Últimas noticias:

How do interest rates affect bonds?

Apr 11, 2024

Redacción Mapfre

Redacción Mapfre

Juan Nozal, fund manager at MAPFRE AM


A fundamental principle of bond investing is that market interest rates and bond prices generally move in opposite directions. Additionally, bond yields move in the same direction as rates. In short, when market interest rates rise, the price of fixed-rate bonds falls, yields go up, and vice versa. This gives rise to what is known as interest rate risk, namely the risk that the value of an investment will fluctuate as a result of changes in interest rates.

For an investor who intends to hold the bond all the way to maturity, interest rate risk may be less of a concern than it would be for another investor who might need to sell the bond before it reaches maturity and may be forced to sell it at a discount to par value, i.e. below the bond's initial purchase price. Interest rate risk also affects bonds differently based on the features of the bonds (maturity date, coupon rate, or embedded options).

When interest rates are falling, new bonds will pay investors lower interest rates than old ones, so old bonds tend to rise in price above their initial par value in the secondary market (the coupon payments remain unaffected), and there may be an opportunity to profit if an investor sells the bond before maturity.

On the other hand, higher interest rates make the fixed return of existing bonds become less appealing to investors. In order for the bond to become more attractive to investors in this situation, the price has to fall to make it a more competitive investment. So, when the bond price drops, its yield goes up, making it competitive against newer bonds paying higher rates. (Current yield = annual coupon ÷ bond price.)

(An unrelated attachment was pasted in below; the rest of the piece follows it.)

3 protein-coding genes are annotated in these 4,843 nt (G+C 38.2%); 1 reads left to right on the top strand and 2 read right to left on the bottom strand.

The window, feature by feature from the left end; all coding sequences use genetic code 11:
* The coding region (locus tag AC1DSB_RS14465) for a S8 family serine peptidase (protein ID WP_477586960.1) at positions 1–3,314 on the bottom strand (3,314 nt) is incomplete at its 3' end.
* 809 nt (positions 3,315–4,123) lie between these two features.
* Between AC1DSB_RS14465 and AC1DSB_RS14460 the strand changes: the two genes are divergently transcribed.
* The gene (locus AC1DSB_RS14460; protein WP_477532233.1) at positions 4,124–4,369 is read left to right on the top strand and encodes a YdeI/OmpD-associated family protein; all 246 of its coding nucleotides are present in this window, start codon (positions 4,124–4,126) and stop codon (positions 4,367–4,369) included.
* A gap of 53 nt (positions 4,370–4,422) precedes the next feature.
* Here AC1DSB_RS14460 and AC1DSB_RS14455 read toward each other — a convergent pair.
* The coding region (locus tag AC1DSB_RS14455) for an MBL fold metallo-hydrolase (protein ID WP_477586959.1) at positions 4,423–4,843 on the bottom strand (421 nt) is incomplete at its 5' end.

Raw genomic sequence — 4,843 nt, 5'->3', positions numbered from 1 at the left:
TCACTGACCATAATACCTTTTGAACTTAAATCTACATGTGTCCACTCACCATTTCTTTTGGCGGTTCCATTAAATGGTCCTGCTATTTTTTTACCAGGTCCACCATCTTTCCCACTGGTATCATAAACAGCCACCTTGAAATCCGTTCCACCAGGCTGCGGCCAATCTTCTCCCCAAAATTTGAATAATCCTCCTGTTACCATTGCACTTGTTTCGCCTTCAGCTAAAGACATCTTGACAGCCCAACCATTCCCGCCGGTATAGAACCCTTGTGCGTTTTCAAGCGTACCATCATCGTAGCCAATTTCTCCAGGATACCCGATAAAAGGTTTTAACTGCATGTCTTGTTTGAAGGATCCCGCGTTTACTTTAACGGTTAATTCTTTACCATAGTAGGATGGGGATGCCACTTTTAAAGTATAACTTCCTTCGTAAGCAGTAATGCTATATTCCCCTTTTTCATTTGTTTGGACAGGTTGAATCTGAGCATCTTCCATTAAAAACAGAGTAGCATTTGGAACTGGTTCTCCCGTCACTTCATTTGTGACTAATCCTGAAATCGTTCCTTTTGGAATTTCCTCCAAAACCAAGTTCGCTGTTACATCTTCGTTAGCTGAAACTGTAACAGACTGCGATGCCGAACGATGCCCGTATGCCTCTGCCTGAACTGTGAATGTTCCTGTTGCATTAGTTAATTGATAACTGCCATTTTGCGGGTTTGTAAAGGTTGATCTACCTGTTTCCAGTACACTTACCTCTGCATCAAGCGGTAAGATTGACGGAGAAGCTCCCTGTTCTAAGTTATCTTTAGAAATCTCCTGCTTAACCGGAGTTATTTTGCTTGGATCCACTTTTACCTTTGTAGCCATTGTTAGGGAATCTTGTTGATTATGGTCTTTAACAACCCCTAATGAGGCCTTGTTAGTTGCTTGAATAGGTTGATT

If you’re a fixed income investor, interest rates have a direct impact on your income. However, changes in rates aren’t the only factor that can cause bond prices to fluctuate. Other factors include supply and demand or any news about the financial health of the issuer that could impact its ability to meet the obligations of the bond.

Generally speaking, the severity of this impact on can be measured by looking at the bond’s duration. Duration is used to estimate how sensitive a particular bond’s price is to interest rate movements. While duration is not the same as a bond’s maturity date, it’s true that bonds with long maturities are generally more sensitive to interest rate movements, while bonds with shorter maturities are less sensitive.

An approximate method to determine the interest rate impact on the value of your bonds is to multiply the duration by the interest rate change. So if your $1,000 bond had a duration of 10 years, a 1% rate increase by the FED or the ECB would cause the value of the bond to fall by approximately 10%. If rates go up by 2%, the value will fall by 20%, and so on.

Timeless lessons on wealth for retail investors

Timeless lessons on wealth for retail investors

Taking your first steps in the world of investing can be daunting, whether because of a limited knowledge, confidence, or fear of missteps. However, a wealth of information awaits those who know where to look. One of the highly most recommended books is “The Psychology of Money: Timeless Lessons on Wealth, Greed, and Happiness”, by Morgan Housel.

Share This